I’ve been getting good responses to my challenge this year, very much like last year. This makes me very glad that others enjoy this stuff as much as I do. Last year was a lot of fun to do and this year is proving to be quite the challenge. By that rate, next year will be a monster of epic proportions… unless I do something else.
Today we have Illusion of Control.
I need $125 by October 30th, 2017. Anything you can give will help.
Illusion of Control is the tendency for people to overestimate their ability to control events, especially for events they do not influence. This necessity for control tends to happen in familiar situations, and in situations where people know the desired outcome.
Feedback or advice that seems to induce chance of success adds to the Illusion of Control, where feedback or advice that seems to induce chance of failure takes away from Illusion of Control.
This can be seen in Empire Strikes back, when Han Solo goes into a asteroid field, C3PO wars the odds of successfully navigation is 3,720 to 1. To which Han Solo replies, “Never tell me the odds”. Likely Han believes he has control over the situation, as he is a really good pilot. The fact he is successful only adds to that, but maybe even manipulating himself that if he stopped to think about it, he might have doubt, and doubt == death.
*only video I could find
This Illusion is weaker for depressed and/or low self-esteem individuals, and strong for individuals that have a high self-esteem and/or an emotional need to control the outcome. Stress, finance, and competitiveness adds to the need to try to control the outcome.
Interestingly, the tendency of Illusion of Control is overestimated for situations that are heavily chance-determined, and underestimated when someone actually has control of a situation. People also show a higher illusion when they are more familiar with a task or get a chance to practice at predicting the outcome.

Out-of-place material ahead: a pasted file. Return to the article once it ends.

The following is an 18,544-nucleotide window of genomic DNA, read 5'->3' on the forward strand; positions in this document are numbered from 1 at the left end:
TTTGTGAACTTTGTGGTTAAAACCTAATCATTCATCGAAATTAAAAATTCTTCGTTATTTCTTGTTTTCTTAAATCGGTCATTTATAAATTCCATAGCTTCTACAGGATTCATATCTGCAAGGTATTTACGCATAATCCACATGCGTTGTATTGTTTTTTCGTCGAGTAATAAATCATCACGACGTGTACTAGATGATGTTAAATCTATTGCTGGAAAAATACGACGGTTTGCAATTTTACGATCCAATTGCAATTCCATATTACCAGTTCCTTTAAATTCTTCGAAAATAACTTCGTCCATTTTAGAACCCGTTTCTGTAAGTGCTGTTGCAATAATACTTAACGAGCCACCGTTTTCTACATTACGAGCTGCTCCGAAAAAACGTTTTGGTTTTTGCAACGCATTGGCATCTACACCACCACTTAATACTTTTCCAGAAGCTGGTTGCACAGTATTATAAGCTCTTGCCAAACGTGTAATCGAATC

One element to the Illusion of Control, that almost seems contradictory, is giving the responsibility of control to someone else. This is done by maximizing outcomes of the situation by making someone else make the decision. This is called Illusion of Control by Proxy. People will do this if they believe the other person has more knowledge or skill on a subject, such as medicine.
However, this can occur when someone else is perceived as being ‘luckier’. While feeling the need to control the situation or give up the reins of control to someone with an expertise; giving up control over an issue of luck and superstition is hardly rational. Yet people do it.
In Star Trek: The Next Generation episode The Royal, a gambler believes that Data is lucky and will help him win money. Even when Data, he still believe that Data can do it, despite no evidence to suggest that. Of course, Data turns the table and rather than rely on the illusion of control, he had complete control of the situation.
This can be seen when an office pool plays the lottery and they designate someone in the company to pick the numbers on the perception that he is more lucky. This can also play with Gambler’s Fallacy, that they believe the more times someone is ‘lucky’ the more likely they are to fail. It is an Illusion of Control in that a person believe they can predict when someone will fail.
In the above example, the gambler who thought Data to be lucky felt that Data was getting too lucky and began to bet against him. Data warned him not to do it, yet the more Data won, the more certain the gambler felt Data would lose. Which then he blamed Data for causing him to lose.
This can also be seen in the movie, ‘A Bronx Tale’, where a crime boss is betting on a game of dice and notices a character there who is deemed as unlucky. At first the crime boss states he doesn’t want this guy’s money to touch his, and later he is kicked out of the game. Later in the movie, it is shown that a horse bet made in the name of the crime boss lost because the unlucky guy bet on it. This is an Illusion of Control to try to control luck itself.
There are a few theories out there to try to explain why, as humans, we feel this need to control things in our lives, especially when we should know we don’t actually control things. One such theory that I believe is the closest is Self-Regulation Theory. Basically, it is part of our impulse control of desires. Throughout any given day, there are many things we desire to do. This is often from the Id of our mind. It is our Ego that regulates these desires.